5. Maria, 28 August 2009, 12:36 am

    Wow! This generated so much response on The Punch. I see your post is the fourth most commented post.
    Almost 90 responses as I write this. That’s awesome!

  6. Tash, 28 August 2009, 1:19 am

    I agree us women are way too tough on each other. I also agree that you can have beauty and intelligence.
    I was oblivious to the amount of areas women still are getting a tough time in. I was unaware that we are paid less. That is unfair. Tutt tutt!
    Thanks for such a great article

  7. Iheartfashion, 28 August 2009, 5:15 am

    Wow! Great article once again. You’re right that we shouldn’t have to choose between beauty and intelligence.

    One comment on The Punch struck me as interesting “Put simply have more important things to do (such as study, exercise, cook, work, and do housework) than read fashion magazines and go shopping for overpriced frivolous items.” First of all, if people think fashion are overpriced items, then they need to start thinking again. As you know, true style is about shopping at Target but also shopping at Chanel.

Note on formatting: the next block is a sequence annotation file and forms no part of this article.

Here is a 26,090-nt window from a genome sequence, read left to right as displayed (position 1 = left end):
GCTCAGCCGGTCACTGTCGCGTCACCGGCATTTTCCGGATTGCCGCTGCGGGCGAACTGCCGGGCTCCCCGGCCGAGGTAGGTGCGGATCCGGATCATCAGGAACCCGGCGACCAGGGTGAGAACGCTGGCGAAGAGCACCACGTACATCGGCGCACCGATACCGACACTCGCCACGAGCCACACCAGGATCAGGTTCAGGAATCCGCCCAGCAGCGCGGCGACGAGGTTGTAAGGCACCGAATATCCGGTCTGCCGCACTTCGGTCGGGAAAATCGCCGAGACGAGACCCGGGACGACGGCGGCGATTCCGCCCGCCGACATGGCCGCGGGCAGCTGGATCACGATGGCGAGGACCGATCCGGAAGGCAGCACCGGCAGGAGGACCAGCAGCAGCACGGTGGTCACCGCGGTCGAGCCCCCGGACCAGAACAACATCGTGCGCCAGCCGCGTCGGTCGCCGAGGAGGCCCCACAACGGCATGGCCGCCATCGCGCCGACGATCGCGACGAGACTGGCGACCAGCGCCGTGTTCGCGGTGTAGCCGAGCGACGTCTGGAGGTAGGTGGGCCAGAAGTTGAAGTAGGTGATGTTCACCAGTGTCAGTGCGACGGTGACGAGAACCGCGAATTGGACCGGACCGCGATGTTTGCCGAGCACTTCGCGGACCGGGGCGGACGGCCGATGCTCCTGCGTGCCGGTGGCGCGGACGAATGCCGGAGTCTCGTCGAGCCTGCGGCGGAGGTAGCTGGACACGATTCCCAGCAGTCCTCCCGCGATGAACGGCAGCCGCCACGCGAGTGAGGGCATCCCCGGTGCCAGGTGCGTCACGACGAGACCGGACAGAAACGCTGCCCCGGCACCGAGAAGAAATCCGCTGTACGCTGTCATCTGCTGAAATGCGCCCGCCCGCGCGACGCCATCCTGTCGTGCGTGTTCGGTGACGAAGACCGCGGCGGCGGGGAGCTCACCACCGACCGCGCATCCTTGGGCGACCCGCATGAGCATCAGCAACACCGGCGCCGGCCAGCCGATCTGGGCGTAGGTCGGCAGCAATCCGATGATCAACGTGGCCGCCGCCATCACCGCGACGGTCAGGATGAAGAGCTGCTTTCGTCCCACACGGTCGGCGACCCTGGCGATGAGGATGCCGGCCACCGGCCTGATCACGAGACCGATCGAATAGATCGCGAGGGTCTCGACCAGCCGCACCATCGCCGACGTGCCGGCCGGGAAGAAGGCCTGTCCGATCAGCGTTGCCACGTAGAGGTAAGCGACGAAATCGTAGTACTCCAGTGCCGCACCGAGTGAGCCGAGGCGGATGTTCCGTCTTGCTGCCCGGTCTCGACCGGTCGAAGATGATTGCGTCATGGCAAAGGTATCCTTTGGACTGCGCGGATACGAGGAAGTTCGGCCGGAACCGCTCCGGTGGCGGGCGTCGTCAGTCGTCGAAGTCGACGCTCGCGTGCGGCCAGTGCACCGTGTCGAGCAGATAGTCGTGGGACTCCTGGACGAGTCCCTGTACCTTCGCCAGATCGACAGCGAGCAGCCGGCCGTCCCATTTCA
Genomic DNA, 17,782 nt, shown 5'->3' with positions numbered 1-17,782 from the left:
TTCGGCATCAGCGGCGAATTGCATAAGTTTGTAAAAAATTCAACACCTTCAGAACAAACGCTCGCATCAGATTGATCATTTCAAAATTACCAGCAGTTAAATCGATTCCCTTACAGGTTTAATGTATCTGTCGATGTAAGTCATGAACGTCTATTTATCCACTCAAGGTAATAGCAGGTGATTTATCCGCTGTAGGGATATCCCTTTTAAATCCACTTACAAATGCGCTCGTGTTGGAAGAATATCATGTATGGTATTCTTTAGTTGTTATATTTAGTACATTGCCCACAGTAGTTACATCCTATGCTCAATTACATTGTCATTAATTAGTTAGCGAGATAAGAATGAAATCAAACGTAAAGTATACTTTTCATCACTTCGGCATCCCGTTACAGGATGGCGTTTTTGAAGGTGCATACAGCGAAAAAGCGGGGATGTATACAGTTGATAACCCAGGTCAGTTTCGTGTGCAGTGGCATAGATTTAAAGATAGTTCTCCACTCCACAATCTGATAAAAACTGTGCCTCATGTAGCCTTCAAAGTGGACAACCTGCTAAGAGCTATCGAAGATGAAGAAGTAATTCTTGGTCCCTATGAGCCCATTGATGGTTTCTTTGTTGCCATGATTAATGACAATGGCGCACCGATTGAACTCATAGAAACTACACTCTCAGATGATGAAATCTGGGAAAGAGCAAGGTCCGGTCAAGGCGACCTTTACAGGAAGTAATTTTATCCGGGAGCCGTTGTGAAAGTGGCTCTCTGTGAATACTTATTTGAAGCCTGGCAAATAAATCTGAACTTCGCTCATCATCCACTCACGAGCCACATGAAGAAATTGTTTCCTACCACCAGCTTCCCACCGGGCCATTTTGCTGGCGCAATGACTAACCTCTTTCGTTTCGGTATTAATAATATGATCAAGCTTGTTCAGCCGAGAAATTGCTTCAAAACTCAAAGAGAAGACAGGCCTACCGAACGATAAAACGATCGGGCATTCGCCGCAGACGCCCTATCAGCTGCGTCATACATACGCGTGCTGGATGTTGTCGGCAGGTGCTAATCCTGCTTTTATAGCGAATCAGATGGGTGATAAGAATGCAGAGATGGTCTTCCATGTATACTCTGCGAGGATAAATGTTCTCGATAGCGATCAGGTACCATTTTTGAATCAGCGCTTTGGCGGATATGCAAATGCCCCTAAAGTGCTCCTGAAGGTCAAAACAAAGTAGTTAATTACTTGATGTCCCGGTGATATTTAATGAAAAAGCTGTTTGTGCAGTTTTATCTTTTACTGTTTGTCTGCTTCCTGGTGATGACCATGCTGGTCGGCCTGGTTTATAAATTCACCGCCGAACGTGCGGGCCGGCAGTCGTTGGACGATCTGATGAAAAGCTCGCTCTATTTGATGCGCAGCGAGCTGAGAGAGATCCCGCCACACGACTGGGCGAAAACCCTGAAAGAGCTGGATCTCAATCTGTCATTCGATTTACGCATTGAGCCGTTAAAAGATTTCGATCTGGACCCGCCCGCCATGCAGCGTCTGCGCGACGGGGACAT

Second of all, I don’t like the snide undertone that fashion is ‘frivolous’, ‘have more important things to do’, the mention of doing ‘honours’ etc I would never put other people down about what they wear but women who think they are empowered or intelligent, whether they realise or not are the usually the first to put down other women who are choosy about what they wear. I think it comes down to an insecurity because they feel they can’t compete and nor should they need to. Fashion is about personal choice.

  8. Anna, 28 August 2009, 4:51 pm

    Great article Gillian. Sucks that talking about feminism always devolves into such a mudslinging match though re: the ever-present ‘Eric’ types on such threads. sigh.

  9. Heidi McElnea, 2 September 2009, 9:32 pm

    Hey Gillian,
    Thanks for posting the link with the Writers’ Centre. Funny, it all boils down to stereotypes, doesn’t it? Some people (and wow- you sure got some responses!!) can’t seem to let go of these stereotypes… they need these exaggerated pictures of ‘others’ so they can feel better about themselves!!
    Cheers, Heidi.

  10. Onadrought, 10 September 2009, 10:28 am

    It’s sad how and I can’t quite comprehend why women still won’t call themselves feminists. Unfortunately people like Ronaldo associate feminism with ugliness or snoring of all things. Gee, Ronaldo I don’t snore so therefore am I not a feminist?

    I have always called myself a feminist and always will. I also like dressing nicely. I was just going to explain why I like dressing nicely, but then why should I have to?